Proud Boy Wants Early Release From Jail Because of ‘Poor Living Conditions’ — Judge Says NOPE
How very MAGA:
“Judge, this jail is awful. It is dirty, the medical care is bad, people are really mean to me. Please put me in home confinement, where I promise to suffer near equal punishment.”
Signed, Entitled Proud Boy MAGA Man Henry “Enrique” Tarrio
The above is basically the argument that Tarrio’s attorney made to the court. To be sure, some jail conditions in this country are likely unconstitutional, indeed more than a few. Jail is meant to punish someone by taking away their freedom, not making their lives extra terrible with a lack of sanitation, abuse from others, or lack of medical care.
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But the remedy for those situations is to ask the judge to order the sheriff to make improvements to the jail, or then start releasing people, one or the other. Sheriffs are elected. If the option is fix the jail or people get released, the jail will get fixed.
According to The Guardian:
In a ruling released on Friday, superior court judge Jonathan H Pittman said poor living conditions were not sufficient reason for Henry “Enrique” Tarrio to be transferred to house arrest or to have his sentence reduced.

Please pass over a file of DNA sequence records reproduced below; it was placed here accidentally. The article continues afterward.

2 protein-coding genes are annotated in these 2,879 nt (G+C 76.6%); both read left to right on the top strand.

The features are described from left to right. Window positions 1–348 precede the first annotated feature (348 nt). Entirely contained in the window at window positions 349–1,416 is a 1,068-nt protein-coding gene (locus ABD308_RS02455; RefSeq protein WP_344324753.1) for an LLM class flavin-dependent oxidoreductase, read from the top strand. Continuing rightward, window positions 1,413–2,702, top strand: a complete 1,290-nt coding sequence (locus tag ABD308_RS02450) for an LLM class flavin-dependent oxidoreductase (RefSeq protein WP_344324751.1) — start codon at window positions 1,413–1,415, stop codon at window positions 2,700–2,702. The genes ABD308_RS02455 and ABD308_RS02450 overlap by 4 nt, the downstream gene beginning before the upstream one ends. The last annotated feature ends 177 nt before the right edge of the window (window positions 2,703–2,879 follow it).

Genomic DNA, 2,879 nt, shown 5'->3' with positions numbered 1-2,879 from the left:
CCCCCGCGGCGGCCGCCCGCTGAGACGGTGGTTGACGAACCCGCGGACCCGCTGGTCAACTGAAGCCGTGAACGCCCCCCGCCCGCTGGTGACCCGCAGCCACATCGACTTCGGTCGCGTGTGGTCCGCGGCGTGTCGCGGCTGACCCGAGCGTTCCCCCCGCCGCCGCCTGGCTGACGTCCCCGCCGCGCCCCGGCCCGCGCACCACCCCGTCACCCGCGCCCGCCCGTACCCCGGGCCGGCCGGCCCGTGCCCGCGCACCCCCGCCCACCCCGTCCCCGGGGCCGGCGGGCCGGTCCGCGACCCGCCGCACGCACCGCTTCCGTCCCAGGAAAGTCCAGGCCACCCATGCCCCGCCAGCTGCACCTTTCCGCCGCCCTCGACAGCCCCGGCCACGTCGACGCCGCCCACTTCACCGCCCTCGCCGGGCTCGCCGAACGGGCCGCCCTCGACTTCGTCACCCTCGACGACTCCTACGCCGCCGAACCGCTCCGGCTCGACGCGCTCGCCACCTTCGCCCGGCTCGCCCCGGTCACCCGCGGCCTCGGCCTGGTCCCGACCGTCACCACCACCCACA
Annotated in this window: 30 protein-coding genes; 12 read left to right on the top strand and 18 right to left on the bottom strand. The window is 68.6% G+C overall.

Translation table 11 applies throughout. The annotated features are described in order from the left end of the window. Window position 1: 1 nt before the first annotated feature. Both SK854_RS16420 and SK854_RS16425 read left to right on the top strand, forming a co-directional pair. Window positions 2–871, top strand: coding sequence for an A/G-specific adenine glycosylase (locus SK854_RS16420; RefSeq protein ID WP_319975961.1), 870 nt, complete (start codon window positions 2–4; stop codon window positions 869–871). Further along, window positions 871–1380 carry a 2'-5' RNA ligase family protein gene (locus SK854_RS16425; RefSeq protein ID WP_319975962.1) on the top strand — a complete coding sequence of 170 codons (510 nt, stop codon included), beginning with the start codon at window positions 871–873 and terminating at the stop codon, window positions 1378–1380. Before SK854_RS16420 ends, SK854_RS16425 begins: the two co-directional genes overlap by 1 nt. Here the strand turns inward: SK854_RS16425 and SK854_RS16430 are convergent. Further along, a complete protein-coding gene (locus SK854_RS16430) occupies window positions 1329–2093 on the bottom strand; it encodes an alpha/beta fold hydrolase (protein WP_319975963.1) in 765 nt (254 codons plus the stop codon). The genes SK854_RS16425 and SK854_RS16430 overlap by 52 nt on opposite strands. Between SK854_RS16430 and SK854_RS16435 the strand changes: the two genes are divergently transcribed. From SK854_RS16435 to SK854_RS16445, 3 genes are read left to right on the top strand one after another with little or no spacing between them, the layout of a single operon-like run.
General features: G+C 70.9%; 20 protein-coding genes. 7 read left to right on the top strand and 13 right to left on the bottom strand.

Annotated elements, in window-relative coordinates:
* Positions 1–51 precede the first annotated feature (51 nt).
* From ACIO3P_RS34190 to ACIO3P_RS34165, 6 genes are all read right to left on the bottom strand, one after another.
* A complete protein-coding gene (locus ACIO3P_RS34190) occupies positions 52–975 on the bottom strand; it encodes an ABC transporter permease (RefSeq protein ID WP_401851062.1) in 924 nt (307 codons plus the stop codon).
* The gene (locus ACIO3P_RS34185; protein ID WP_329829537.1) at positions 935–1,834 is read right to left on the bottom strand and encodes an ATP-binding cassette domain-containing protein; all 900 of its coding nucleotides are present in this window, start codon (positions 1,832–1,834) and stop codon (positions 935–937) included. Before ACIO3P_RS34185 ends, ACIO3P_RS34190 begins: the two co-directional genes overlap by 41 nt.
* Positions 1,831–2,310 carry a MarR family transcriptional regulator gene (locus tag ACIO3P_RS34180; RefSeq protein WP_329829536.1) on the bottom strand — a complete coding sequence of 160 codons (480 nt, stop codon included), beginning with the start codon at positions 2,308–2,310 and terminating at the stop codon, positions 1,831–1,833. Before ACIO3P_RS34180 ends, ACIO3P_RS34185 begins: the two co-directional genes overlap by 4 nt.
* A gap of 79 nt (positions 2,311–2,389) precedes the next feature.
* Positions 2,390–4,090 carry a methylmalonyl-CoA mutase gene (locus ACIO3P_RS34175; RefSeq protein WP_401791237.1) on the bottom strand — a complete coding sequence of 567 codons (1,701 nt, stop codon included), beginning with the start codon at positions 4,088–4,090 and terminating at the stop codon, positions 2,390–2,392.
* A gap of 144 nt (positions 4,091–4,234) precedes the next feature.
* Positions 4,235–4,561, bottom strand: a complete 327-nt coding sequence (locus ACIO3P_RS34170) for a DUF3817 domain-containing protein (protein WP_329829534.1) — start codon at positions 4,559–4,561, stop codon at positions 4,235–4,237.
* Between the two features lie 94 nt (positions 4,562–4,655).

Tarrio claimed to have been harassed by correctional officers and said his cell regularly floods with water from a toilet in a neighboring cell.
Both of which should be stopped immediately. Again, prison is about punishment by confining people away from society, not abusing them further, or allowing abuse from other inmates.
(He is in jail for burning a BLM flag at a historic black church, and he’s the leader of a major white supremacist group. He cannot expect to be popular.)
“I’ve been to jail before and what I’ve seen here, I’ve never seen anywhere else,” Tarrio said in a video testimony.
Tarrio also described abusive guards, smoke-filled hallways and medical neglect, saying he witnessed a prisoner have a seizure and wait for half an hour before help arrived.
These are legitimate concerns and he should file a motion against the county sheriff (Sheriffs run jails, states run prisons) to clean up the conditions. Framed in that light, the judge may want to hear more and then sympathize with Enrique.
But he’s not going home.